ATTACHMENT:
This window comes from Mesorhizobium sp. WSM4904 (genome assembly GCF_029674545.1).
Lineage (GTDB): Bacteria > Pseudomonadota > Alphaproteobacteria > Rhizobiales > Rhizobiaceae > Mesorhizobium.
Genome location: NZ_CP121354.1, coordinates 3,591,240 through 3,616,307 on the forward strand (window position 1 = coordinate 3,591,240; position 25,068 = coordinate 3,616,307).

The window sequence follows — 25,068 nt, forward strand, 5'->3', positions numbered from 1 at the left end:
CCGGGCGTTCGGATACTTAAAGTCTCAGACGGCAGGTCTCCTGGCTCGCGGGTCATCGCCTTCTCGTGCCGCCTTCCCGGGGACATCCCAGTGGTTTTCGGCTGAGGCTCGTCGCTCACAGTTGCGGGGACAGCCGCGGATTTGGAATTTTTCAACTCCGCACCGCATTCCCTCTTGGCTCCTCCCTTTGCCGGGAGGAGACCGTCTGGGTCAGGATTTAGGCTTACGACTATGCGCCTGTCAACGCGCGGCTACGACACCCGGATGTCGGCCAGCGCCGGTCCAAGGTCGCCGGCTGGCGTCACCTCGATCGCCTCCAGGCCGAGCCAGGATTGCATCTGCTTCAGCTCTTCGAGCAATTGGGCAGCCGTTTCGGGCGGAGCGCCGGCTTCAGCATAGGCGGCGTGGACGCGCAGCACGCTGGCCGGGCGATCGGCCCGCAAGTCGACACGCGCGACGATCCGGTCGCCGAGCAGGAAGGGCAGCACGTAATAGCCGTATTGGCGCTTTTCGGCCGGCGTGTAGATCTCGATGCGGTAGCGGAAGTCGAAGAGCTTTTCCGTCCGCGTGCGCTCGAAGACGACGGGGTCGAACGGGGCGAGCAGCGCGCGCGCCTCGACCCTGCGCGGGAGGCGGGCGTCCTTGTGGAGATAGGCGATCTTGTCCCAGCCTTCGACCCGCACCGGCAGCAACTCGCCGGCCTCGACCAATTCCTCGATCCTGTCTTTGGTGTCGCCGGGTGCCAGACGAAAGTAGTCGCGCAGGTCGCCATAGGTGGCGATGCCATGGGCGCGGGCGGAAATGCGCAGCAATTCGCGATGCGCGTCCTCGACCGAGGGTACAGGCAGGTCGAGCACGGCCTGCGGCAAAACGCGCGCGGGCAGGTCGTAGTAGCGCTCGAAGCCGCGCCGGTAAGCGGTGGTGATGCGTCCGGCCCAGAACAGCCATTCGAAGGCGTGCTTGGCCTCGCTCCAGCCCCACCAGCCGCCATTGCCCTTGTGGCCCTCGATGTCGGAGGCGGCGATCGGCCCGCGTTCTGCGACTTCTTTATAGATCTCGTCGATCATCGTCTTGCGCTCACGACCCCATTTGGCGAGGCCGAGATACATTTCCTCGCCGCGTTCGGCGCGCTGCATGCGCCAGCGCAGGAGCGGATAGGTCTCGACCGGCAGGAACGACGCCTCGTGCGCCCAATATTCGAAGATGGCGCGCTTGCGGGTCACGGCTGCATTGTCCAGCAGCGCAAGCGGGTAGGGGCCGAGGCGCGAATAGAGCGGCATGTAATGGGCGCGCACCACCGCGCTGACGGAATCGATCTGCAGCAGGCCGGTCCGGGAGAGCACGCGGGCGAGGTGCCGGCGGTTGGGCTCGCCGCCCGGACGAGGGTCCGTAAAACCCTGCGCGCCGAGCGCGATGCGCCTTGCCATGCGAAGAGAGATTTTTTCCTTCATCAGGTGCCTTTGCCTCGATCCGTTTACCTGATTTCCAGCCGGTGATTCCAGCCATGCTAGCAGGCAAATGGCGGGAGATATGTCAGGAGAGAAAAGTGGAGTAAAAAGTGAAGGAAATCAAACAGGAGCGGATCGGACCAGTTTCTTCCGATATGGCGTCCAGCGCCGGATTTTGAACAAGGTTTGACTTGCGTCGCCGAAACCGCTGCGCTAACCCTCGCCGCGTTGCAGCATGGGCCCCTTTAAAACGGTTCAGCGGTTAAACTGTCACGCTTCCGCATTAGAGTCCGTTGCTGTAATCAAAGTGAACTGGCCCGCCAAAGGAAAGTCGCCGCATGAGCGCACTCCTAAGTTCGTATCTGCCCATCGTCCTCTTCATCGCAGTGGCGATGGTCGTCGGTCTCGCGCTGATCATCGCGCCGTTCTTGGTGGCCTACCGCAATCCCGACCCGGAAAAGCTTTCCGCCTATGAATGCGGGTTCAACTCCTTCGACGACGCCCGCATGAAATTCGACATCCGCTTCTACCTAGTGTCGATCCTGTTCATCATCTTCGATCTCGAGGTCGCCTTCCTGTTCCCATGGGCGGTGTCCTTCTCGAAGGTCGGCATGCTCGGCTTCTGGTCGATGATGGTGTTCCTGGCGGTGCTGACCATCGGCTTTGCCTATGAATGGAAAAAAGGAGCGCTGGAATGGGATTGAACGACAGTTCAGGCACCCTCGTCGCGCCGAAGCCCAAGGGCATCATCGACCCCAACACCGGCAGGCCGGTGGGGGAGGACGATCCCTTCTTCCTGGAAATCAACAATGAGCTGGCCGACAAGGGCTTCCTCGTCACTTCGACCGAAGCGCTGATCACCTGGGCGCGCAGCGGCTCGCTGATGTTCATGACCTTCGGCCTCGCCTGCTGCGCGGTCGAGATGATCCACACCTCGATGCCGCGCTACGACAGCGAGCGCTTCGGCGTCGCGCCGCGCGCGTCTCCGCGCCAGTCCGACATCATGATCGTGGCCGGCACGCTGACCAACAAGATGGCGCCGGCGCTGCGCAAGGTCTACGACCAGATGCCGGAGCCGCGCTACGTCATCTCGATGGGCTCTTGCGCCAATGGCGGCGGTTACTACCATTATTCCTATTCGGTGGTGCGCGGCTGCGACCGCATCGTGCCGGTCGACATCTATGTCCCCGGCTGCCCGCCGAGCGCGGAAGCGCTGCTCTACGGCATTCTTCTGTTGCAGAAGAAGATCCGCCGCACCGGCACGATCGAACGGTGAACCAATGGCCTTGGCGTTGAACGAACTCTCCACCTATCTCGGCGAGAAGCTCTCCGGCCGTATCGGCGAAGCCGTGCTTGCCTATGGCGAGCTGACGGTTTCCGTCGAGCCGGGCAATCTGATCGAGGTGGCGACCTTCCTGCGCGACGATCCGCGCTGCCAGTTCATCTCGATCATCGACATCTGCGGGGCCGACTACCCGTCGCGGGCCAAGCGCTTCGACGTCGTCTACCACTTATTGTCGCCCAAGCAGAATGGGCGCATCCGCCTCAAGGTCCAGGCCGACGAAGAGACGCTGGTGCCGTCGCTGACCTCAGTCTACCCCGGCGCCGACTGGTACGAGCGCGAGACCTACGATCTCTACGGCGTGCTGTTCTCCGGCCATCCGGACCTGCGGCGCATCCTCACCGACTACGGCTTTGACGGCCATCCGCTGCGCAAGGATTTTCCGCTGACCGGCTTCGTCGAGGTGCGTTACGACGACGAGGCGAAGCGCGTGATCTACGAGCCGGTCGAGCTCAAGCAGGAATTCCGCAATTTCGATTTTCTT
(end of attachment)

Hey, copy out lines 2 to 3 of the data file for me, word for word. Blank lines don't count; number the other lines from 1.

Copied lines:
Lineage (GTDB): Bacteria > Pseudomonadota > Alphaproteobacteria > Rhizobiales > Rhizobiaceae > Mesorhizobium.
Genome location: NZ_CP121354.1, coordinates 3,591,240 through 3,616,307 on the forward strand (window position 1 = coordinate 3,591,240; position 25,068 = coordinate 3,616,307).